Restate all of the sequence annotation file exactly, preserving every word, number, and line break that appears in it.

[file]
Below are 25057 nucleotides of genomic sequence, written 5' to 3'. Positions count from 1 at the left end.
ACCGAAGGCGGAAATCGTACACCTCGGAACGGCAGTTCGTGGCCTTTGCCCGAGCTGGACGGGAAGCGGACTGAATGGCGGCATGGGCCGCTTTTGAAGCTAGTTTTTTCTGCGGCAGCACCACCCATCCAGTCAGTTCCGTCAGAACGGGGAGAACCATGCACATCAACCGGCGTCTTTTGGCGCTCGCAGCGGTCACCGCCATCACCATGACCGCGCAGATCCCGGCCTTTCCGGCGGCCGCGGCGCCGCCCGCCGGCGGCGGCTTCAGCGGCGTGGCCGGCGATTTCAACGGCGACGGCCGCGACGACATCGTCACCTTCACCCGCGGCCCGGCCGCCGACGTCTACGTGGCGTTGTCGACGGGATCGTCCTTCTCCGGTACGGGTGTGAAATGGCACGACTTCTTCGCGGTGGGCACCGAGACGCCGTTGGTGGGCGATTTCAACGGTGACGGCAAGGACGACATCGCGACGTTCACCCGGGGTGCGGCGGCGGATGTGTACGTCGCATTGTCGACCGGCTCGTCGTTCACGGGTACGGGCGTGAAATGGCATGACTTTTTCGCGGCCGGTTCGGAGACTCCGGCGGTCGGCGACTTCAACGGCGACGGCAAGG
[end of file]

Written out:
Below are 25057 nucleotides of genomic sequence, written 5' to 3'. Positions count from 1 at the left end.
ACCGAAGGCGGAAATCGTACACCTCGGAACGGCAGTTCGTGGCCTTTGCCCGAGCTGGACGGGAAGCGGACTGAATGGCGGCATGGGCCGCTTTTGAAGCTAGTTTTTTCTGCGGCAGCACCACCCATCCAGTCAGTTCCGTCAGAACGGGGAGAACCATGCACATCAACCGGCGTCTTTTGGCGCTCGCAGCGGTCACCGCCATCACCATGACCGCGCAGATCCCGGCCTTTCCGGCGGCCGCGGCGCCGCCCGCCGGCGGCGGCTTCAGCGGCGTGGCCGGCGATTTCAACGGCGACGGCCGCGACGACATCGTCACCTTCACCCGCGGCCCGGCCGCCGACGTCTACGTGGCGTTGTCGACGGGATCGTCCTTCTCCGGTACGGGTGTGAAATGGCACGACTTCTTCGCGGTGGGCACCGAGACGCCGTTGGTGGGCGATTTCAACGGTGACGGCAAGGACGACATCGCGACGTTCACCCGGGGTGCGGCGGCGGATGTGTACGTCGCATTGTCGACCGGCTCGTCGTTCACGGGTACGGGCGTGAAATGGCATGACTTTTTCGCGGCCGGTTCGGAGACTCCGGCGGTCGGCGACTTCAACGGCGACGGCAAGG